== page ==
My grand nephew, Keifer Balcerzak is a computer programmer for the State of Wyoming. He loves his job, and is a great bread-winner for his family, but it isn’t his job that has made him the man he is today. I have not seen many men who have become a parent, and then had to immediately be the “rock” for his little family. Keifer and his wife, Katie, became the parents to Reece, a 2 months premature little girl, born in December 2017. That was a scary time for Keifer and Katie, and they had to be strong for their baby girl…and for each other. I can’t say for certain that Katie felt like falling apart, but I think most women probably would have felt like falling apart, and would need their strong husbands to hold them up in the face of such a serious situation. Keifer did that for Katie, as she recovered from giving birth, and dealt with the day to day concerns for Reece’s well-being. Her home-coming was a wonderful day for both of them, and in victory, they went home from Denver, Colorado to Casper, Wyoming to start their life. Their lives had changed much more than the normal amount that goes with having a baby. Staying positive was of the utmost importance.

With Reece’s blossoming health, following her rocky start, Keifer and Katie have been able to get back to their normal lives…at least as much as a global pandemic would allow. Keifer was able to play a little softball this summer, and really enjoyed that…at least until someone hit him with the ball, leaving him pretty bruised. Still, being the tough-guy player he is, Keifer toughed it out, and while we know that bruises hurt, Keifer had determined to get himself into better shape, and he was not going to let this or anything else sideline him. Keifer has been in this quest to get into better shape since March of 2019, and has had great success. He wants to be his best self. He feels better, and as any of us who have worked to get in shape know, he looks better…in fact, he looks great. I know his girls are very happy to have a more energetic husband and daddy in their lives too. We are all very proud of Keifer’s success.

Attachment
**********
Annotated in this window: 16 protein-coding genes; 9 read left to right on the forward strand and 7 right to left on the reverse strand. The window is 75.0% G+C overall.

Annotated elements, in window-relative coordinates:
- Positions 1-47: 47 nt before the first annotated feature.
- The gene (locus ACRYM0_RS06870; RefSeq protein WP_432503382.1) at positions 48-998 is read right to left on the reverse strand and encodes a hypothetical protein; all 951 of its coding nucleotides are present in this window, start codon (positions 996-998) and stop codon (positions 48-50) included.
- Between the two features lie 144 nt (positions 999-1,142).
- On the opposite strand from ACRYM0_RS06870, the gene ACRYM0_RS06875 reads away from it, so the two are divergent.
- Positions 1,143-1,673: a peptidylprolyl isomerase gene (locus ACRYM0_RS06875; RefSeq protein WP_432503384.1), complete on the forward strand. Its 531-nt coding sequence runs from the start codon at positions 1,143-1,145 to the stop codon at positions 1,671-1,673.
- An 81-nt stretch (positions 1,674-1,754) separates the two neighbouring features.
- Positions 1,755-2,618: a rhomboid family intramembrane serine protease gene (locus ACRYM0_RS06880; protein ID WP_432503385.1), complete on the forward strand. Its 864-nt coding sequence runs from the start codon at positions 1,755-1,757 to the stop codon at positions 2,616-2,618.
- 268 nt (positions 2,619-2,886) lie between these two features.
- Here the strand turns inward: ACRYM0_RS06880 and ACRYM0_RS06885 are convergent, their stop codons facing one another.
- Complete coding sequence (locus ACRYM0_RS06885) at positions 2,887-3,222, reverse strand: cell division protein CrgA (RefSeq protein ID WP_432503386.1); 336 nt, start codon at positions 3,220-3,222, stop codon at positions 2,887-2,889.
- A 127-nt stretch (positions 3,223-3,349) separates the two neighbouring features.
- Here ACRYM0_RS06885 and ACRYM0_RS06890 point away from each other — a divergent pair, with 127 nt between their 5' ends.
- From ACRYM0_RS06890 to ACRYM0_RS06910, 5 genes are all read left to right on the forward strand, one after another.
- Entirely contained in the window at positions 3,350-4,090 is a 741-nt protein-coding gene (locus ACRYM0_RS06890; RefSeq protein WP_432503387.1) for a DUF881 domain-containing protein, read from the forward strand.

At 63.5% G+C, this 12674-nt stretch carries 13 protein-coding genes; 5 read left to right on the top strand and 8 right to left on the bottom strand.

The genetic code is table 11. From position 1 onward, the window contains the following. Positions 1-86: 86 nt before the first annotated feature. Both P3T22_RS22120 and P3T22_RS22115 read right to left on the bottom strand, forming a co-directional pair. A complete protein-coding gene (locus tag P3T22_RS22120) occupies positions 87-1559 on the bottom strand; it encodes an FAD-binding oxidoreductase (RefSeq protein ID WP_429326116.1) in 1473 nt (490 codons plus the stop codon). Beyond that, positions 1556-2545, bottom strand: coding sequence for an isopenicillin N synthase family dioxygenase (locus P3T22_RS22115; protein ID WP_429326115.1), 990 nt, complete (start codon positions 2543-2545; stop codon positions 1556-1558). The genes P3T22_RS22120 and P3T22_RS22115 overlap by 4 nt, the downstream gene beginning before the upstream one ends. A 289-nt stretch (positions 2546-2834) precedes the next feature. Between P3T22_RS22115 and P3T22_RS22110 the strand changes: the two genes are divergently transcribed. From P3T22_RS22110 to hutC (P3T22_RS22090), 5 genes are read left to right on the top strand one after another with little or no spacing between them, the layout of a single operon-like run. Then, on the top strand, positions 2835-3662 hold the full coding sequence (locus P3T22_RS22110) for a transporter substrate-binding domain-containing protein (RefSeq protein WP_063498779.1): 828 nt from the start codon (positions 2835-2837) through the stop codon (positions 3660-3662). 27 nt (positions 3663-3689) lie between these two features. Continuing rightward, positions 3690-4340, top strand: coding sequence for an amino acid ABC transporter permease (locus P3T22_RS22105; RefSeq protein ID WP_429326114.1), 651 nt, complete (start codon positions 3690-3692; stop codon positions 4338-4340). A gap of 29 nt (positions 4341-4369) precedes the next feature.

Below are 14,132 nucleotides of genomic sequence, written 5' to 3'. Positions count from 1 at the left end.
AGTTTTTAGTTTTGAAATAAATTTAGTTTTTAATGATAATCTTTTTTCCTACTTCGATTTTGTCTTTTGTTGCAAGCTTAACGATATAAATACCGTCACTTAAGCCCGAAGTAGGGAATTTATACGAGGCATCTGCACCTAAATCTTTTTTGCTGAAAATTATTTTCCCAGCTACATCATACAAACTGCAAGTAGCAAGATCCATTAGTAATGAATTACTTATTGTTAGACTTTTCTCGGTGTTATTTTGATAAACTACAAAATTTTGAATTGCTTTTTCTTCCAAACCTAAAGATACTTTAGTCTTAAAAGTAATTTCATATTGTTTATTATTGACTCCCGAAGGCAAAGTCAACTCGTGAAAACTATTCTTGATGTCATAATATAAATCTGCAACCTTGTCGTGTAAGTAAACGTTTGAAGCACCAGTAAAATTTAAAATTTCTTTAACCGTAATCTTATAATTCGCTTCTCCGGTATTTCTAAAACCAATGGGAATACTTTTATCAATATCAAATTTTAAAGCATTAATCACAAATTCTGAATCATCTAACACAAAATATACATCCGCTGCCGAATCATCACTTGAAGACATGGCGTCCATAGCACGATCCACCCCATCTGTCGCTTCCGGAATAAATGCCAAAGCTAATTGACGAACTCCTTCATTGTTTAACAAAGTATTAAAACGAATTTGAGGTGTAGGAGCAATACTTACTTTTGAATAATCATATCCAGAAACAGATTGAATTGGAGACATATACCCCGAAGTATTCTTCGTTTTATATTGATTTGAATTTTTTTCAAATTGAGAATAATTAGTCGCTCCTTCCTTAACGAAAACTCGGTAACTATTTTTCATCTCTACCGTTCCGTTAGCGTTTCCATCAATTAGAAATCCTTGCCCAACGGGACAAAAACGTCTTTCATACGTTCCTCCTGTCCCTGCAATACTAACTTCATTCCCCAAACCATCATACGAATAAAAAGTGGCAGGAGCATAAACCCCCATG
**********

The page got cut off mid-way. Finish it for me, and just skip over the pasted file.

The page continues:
The future is bright for Keifer and his family. With their health struggles behind them, and lots of activity and fresh air in front of them, the Balcerzak family is happier than ever, and we are all happy for them. Having your health is a huge part of living a happy life. And now, they are all embarking on a healthy future. Today is Keifer’s birthday. Happy birthday Keifer!! Have a great day!! We love you!!